Electrons are the fundamental building blocks of everything from atoms to molecules.
The smallest particles, the protons and neutrons, can be seen as the smallest atoms and the largest electrons.
The key, as researchers have noted in the past, is the way these electrons are arranged.
Electrons can be thought of as a network of electrical charges that move in the same way that wires are made.
However, electrons don’t move in a straight line.
They tend to move in arcs, a form of a series of arcs, called a wave.
Electron waves tend to be more orderly, but they also have a tendency to scatter, which can lead to odd behavior.
Scientists can use a technique called electron diffraction to detect this scattering.
This technique uses the scattering of the electrons in an atom’s nucleus to measure the relative motions of different electrons in the nucleus.
The electron diffractivity of an atom is measured by the diffraction angle, which is a measure of the direction in which the electron diffuses, and how far it diffuses.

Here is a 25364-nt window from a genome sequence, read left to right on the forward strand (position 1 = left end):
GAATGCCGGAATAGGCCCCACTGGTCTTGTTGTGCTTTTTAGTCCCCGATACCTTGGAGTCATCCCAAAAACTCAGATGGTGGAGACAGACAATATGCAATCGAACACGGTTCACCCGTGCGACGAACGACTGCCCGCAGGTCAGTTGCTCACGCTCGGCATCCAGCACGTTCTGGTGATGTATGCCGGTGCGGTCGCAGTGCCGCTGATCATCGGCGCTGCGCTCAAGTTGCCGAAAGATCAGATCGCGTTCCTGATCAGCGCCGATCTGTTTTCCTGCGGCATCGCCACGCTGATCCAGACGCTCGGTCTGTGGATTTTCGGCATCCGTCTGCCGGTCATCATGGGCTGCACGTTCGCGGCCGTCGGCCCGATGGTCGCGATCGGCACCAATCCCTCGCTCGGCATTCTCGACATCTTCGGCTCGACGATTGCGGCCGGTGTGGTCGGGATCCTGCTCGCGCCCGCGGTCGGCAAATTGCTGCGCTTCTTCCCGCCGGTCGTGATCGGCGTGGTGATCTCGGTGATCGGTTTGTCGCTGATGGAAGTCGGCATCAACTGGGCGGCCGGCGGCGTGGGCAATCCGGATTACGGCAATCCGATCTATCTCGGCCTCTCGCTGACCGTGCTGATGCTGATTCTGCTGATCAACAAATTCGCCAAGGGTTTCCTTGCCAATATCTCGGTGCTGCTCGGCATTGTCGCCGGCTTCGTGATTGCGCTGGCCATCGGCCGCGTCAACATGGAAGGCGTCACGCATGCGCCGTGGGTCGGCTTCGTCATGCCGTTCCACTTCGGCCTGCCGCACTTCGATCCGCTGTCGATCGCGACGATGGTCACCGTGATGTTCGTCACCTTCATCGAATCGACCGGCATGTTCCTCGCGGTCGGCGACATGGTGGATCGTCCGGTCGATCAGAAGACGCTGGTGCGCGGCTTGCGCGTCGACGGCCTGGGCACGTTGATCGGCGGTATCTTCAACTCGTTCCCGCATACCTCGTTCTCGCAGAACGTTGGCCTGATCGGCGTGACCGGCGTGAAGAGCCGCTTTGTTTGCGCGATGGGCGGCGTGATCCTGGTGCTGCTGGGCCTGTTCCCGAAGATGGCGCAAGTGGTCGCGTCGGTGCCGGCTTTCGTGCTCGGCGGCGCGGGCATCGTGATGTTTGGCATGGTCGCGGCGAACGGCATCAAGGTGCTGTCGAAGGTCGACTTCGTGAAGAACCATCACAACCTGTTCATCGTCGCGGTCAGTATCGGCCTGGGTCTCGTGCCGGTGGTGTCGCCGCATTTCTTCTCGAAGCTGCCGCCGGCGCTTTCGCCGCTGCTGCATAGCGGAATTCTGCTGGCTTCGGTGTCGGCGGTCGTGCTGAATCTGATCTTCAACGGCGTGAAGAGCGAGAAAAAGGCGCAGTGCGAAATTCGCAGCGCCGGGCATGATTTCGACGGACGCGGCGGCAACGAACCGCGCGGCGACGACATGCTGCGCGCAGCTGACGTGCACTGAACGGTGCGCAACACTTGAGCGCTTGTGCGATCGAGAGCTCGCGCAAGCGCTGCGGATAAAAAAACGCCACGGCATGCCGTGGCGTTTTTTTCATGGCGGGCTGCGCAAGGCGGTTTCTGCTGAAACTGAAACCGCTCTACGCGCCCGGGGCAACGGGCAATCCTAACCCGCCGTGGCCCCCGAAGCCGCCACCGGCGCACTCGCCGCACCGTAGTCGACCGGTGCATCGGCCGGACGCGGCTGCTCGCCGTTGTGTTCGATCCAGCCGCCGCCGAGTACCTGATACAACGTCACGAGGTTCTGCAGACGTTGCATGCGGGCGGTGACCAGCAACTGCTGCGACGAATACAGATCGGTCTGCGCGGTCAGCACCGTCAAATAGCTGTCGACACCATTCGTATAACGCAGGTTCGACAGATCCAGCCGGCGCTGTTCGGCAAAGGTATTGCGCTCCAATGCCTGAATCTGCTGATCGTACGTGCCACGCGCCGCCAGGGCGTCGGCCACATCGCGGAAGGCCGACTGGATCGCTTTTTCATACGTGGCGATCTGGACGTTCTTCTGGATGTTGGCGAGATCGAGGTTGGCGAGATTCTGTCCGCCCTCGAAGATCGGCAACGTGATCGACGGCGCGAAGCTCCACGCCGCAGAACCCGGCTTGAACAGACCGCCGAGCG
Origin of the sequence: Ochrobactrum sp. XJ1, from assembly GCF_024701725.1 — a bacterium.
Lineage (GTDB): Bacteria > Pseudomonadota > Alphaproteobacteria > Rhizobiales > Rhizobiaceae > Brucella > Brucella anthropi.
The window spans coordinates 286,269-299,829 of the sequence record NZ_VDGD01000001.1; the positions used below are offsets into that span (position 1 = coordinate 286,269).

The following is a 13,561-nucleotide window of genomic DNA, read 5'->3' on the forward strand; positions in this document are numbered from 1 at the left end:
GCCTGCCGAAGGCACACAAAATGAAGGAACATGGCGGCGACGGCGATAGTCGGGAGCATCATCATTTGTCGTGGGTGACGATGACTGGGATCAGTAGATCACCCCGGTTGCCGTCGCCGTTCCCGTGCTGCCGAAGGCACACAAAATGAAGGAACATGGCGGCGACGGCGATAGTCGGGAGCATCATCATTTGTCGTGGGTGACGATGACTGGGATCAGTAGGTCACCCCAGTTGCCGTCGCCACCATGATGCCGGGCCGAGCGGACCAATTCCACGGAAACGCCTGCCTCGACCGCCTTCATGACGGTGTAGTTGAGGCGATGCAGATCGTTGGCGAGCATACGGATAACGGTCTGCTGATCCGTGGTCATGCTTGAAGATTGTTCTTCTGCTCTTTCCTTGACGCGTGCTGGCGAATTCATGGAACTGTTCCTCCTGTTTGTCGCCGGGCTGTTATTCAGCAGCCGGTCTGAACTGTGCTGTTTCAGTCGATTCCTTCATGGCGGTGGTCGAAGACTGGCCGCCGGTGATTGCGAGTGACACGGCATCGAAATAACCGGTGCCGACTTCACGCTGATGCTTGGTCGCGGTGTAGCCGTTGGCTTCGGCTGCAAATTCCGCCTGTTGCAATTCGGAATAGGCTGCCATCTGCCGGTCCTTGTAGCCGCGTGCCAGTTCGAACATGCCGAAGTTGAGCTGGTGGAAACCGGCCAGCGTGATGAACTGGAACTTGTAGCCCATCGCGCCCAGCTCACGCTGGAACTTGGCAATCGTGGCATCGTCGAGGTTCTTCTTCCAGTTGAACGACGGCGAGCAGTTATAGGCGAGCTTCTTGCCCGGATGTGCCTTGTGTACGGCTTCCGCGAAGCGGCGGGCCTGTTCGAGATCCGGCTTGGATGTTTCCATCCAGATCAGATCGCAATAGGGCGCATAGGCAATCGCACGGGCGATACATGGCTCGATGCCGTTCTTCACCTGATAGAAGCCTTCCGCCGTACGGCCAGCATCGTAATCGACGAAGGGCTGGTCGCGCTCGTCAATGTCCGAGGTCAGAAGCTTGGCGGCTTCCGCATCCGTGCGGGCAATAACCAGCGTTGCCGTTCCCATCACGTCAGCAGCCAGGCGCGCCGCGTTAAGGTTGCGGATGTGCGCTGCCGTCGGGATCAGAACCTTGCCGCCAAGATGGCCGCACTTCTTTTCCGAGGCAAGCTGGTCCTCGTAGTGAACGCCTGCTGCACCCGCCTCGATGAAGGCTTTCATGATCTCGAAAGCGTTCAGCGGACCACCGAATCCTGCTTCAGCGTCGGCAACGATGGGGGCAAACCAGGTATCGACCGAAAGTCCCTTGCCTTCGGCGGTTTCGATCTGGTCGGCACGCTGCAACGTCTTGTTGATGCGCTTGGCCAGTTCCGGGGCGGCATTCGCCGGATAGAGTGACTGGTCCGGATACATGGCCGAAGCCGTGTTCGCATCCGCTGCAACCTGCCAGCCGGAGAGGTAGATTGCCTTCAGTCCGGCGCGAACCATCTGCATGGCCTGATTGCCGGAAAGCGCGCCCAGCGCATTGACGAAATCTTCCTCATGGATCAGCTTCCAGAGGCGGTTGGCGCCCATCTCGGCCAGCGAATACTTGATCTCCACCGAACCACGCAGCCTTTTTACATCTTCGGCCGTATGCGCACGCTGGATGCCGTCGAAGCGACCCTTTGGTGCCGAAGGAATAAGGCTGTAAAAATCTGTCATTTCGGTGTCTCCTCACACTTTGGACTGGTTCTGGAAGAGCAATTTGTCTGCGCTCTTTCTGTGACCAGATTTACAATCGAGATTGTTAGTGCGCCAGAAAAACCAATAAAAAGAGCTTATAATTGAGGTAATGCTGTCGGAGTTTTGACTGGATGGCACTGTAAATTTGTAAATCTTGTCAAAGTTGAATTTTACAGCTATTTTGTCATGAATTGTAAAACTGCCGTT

The angle of a single electron diffracted from an atom can be used to determine the direction of the electron waves that are present.
In the case of an electron in a liquid, a single photon of light can scatter as many electrons as the electron can absorb.
If this scattering is high, then the electron is moving at a speed of light.
If it is low, then it is moving slower than light.
This effect is called the “bounce” of the photon.
The researchers measured the electron bounce from the crystal of gold to show that the amount of scattering is low and that there is a lot of scattering.
The team discovered that electrons in a metal atom scatter differently than the electrons of an amorphous molecule.
The electrons in one atom scatter at a lower rate and scatter more rapidly than the other atoms.
This is the first direct evidence that the electron scattering in a gold atom has a major influence on the electron behavior of the metal.